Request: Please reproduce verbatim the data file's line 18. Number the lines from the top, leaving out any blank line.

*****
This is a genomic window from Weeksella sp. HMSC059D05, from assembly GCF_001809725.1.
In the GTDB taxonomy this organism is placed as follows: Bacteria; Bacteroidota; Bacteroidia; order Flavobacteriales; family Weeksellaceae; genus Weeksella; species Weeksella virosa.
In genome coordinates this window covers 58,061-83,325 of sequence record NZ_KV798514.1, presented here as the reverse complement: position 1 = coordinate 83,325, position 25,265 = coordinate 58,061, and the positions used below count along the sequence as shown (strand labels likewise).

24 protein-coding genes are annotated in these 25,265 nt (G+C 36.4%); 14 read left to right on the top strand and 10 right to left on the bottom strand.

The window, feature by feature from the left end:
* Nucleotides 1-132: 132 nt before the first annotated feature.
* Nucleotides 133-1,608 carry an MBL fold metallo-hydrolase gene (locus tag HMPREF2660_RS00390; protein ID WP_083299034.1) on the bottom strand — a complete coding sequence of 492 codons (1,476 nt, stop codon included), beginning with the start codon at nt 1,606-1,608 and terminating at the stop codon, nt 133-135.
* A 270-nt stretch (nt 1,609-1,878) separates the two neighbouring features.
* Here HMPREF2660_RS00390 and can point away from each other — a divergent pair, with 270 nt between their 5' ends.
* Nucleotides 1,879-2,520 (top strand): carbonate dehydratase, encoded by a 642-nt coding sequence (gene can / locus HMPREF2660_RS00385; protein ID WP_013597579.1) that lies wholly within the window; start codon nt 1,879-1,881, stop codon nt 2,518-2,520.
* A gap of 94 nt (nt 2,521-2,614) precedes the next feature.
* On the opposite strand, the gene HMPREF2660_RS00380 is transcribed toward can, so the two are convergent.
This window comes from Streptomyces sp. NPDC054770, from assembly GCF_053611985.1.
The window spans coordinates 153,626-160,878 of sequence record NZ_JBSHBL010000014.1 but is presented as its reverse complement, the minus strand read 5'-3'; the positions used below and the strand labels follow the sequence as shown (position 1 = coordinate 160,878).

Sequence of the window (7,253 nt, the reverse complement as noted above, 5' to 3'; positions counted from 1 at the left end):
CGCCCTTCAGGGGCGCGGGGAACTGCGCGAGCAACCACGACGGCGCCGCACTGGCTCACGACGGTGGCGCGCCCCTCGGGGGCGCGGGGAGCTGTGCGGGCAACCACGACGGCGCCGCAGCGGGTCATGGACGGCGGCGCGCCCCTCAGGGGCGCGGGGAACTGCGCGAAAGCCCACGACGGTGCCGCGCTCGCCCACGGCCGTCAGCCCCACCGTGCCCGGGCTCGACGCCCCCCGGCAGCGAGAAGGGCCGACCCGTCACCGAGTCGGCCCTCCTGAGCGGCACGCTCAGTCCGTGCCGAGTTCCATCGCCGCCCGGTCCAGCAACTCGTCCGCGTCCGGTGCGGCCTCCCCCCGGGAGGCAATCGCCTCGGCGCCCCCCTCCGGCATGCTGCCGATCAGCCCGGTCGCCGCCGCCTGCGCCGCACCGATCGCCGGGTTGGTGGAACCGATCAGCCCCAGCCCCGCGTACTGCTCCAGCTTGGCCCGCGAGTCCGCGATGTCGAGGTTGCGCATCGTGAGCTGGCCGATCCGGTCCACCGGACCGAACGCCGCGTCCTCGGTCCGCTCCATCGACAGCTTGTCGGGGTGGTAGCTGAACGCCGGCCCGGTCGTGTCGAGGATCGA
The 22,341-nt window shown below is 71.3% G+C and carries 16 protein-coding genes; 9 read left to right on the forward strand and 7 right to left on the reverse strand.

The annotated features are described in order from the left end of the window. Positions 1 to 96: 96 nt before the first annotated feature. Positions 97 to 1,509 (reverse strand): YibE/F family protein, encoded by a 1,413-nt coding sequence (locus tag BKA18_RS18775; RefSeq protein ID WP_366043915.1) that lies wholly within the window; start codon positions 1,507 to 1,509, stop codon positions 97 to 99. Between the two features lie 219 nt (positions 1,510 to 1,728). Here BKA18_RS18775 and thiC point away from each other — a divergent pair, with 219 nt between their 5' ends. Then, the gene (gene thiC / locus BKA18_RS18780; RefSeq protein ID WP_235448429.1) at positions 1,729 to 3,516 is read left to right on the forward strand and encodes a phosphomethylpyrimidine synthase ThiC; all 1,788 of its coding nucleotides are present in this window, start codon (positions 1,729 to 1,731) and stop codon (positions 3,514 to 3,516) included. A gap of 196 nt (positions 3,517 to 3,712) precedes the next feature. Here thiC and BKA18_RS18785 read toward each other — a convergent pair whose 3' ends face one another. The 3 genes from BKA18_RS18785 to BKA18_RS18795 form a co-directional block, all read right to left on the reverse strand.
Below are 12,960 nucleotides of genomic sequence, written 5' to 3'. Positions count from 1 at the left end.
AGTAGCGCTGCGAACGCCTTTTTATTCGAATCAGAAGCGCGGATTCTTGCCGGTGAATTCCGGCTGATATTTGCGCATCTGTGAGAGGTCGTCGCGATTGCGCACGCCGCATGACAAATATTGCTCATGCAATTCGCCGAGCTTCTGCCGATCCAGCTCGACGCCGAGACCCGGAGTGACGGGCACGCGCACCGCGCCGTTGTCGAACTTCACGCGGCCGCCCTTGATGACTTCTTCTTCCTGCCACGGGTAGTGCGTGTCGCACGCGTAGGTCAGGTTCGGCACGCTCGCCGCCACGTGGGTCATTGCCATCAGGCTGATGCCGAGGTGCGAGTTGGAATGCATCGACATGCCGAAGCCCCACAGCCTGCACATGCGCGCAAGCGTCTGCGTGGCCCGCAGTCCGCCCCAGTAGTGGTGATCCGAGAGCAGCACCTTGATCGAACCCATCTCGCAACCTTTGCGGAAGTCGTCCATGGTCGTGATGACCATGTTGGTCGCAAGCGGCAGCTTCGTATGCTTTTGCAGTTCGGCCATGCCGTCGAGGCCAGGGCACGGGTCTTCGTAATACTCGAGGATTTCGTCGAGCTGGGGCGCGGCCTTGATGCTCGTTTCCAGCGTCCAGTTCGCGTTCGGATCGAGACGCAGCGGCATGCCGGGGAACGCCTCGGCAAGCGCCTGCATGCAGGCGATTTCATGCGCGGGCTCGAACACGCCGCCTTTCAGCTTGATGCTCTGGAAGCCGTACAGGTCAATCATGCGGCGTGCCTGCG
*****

The annotated features are described in order from the left end of the window. Positions 1 to 96: 96 nt before the first annotated feature. Positions 97 to 1,509 (reverse strand): YibE/F family protein, encoded by a 1,413-nt coding sequence (locus tag BKA18_RS18775; RefSeq protein ID WP_366043915.1) that lies wholly within the window; start codon positions 1,507 to 1,509, stop codon positions 97 to 99. Between the two features lie 219 nt (positions 1,510 to 1,728). Here BKA18_RS18775 and thiC point away from each other — a divergent pair, with 219 nt between their 5' ends. Then, the gene (gene thiC / locus BKA18_RS18780; RefSeq protein ID WP_235448429.1) at positions 1,729 to 3,516 is read left to right on the forward strand and encodes a phosphomethylpyrimidine synthase ThiC; all 1,788 of its coding nucleotides are present in this window, start codon (positions 1,729 to 1,731) and stop codon (positions 3,514 to 3,516) included. A gap of 196 nt (positions 3,517 to 3,712) precedes the next feature. Here thiC and BKA18_RS18785 read toward each other — a convergent pair whose 3' ends face one another. The 3 genes from BKA18_RS18785 to BKA18_RS18795 form a co-directional block, all read right to left on the reverse strand.